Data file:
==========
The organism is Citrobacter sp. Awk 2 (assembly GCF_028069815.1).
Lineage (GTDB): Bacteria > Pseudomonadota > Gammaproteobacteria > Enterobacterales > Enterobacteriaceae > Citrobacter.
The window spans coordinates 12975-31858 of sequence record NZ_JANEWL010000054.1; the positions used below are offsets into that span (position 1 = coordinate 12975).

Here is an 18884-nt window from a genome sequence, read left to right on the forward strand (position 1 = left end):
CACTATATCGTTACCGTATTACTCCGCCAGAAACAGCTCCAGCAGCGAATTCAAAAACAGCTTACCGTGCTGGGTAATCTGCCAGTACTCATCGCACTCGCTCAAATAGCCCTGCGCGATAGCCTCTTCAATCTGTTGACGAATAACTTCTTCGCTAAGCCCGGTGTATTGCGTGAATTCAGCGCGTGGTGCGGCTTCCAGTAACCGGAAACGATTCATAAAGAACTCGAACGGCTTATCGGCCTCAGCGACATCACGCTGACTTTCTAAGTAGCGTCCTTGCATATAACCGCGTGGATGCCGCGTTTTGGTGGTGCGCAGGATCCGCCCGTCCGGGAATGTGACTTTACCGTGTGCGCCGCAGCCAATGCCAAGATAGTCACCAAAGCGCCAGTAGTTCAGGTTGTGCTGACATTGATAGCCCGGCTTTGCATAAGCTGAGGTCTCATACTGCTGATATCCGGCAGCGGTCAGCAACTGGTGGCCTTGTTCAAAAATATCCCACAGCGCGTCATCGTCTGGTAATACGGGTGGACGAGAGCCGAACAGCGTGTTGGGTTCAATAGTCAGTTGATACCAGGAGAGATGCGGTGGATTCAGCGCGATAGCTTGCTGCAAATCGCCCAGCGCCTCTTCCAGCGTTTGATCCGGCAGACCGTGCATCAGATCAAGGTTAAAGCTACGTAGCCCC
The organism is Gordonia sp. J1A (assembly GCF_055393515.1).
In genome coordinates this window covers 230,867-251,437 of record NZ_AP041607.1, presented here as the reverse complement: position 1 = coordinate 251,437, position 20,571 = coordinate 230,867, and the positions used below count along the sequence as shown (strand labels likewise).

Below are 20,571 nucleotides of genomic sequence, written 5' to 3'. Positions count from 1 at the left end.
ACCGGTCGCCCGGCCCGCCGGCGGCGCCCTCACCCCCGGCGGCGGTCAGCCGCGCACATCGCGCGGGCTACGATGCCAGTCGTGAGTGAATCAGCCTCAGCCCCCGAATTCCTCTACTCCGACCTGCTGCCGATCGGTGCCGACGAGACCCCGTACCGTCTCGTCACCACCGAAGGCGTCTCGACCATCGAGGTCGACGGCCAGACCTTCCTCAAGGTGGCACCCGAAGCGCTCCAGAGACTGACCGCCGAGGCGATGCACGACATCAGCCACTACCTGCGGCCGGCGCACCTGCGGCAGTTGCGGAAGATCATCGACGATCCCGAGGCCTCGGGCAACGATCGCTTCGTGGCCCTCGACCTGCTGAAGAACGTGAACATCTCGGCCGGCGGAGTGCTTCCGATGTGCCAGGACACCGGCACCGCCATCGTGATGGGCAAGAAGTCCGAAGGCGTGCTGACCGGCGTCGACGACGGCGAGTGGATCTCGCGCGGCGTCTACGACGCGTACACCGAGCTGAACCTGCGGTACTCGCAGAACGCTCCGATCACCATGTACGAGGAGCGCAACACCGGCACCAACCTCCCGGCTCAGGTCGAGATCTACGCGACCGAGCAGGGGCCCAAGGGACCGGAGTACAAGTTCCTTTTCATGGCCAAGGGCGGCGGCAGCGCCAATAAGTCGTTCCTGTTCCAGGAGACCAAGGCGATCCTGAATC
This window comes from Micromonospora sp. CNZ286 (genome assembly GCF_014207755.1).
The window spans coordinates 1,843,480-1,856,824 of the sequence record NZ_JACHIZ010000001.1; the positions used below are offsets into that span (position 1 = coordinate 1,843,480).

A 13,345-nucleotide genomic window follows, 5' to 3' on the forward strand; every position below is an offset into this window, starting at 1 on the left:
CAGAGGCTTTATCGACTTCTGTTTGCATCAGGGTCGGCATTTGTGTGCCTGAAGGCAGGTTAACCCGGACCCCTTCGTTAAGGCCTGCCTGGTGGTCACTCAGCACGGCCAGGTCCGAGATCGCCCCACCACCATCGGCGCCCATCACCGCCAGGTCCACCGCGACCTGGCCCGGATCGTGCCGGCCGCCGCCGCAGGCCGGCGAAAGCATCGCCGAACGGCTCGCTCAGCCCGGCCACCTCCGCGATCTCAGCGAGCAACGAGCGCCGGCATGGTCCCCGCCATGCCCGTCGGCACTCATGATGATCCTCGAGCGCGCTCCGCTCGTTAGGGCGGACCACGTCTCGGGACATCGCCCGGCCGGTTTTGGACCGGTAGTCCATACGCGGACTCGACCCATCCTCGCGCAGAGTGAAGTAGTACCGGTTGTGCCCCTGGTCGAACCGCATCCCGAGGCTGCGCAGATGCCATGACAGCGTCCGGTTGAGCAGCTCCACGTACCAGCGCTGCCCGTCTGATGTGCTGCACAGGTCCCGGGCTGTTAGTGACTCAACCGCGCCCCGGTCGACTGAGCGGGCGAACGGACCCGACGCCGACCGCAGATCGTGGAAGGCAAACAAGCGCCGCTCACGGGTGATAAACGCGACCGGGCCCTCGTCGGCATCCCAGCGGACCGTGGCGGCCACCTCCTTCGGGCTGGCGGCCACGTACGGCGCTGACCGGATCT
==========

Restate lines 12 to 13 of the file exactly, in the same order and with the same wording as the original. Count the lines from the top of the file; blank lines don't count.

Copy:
A 13,345-nucleotide genomic window follows, 5' to 3' on the forward strand; every position below is an offset into this window, starting at 1 on the left:
CAGAGGCTTTATCGACTTCTGTTTGCATCAGGGTCGGCATTTGTGTGCCTGAAGGCAGGTTAACCCGGACCCCTTCGTTAAGGCCTGCCTGGTGGTCACTCAGCACGGCCAGGTCCGAGATCGCCCCACCACCATCGGCGCCCATCACCGCCAGGTCCACCGCGACCTGGCCCGGATCGTGCCGGCCGCCGCCGCAGGCCGGCGAAAGCATCGCCGAACGGCTCGCTCAGCCCGGCCACCTCCGCGATCTCAGCGAGCAACGAGCGCCGGCATGGTCCCCGCCATGCCCGTCGGCACTCATGATGATCCTCGAGCGCGCTCCGCTCGTTAGGGCGGACCACGTCTCGGGACATCGCCCGGCCGGTTTTGGACCGGTAGTCCATACGCGGACTCGACCCATCCTCGCGCAGAGTGAAGTAGTACCGGTTGTGCCCCTGGTCGAACCGCATCCCGAGGCTGCGCAGATGCCATGACAGCGTCCGGTTGAGCAGCTCCACGTACCAGCGCTGCCCGTCTGATGTGCTGCACAGGTCCCGGGCTGTTAGTGACTCAACCGCGCCCCGGTCGACTGAGCGGGCGAACGGACCCGACGCCGACCGCAGATCGTGGAAGGCAAACAAGCGCCGCTCACGGGTGATAAACGCGACCGGGCCCTCGTCGGCATCCCAGCGGACCGTGGCGGCCACCTCCTTCGGGCTGGCGGCCACGTACGGCGCTGACCGGATCT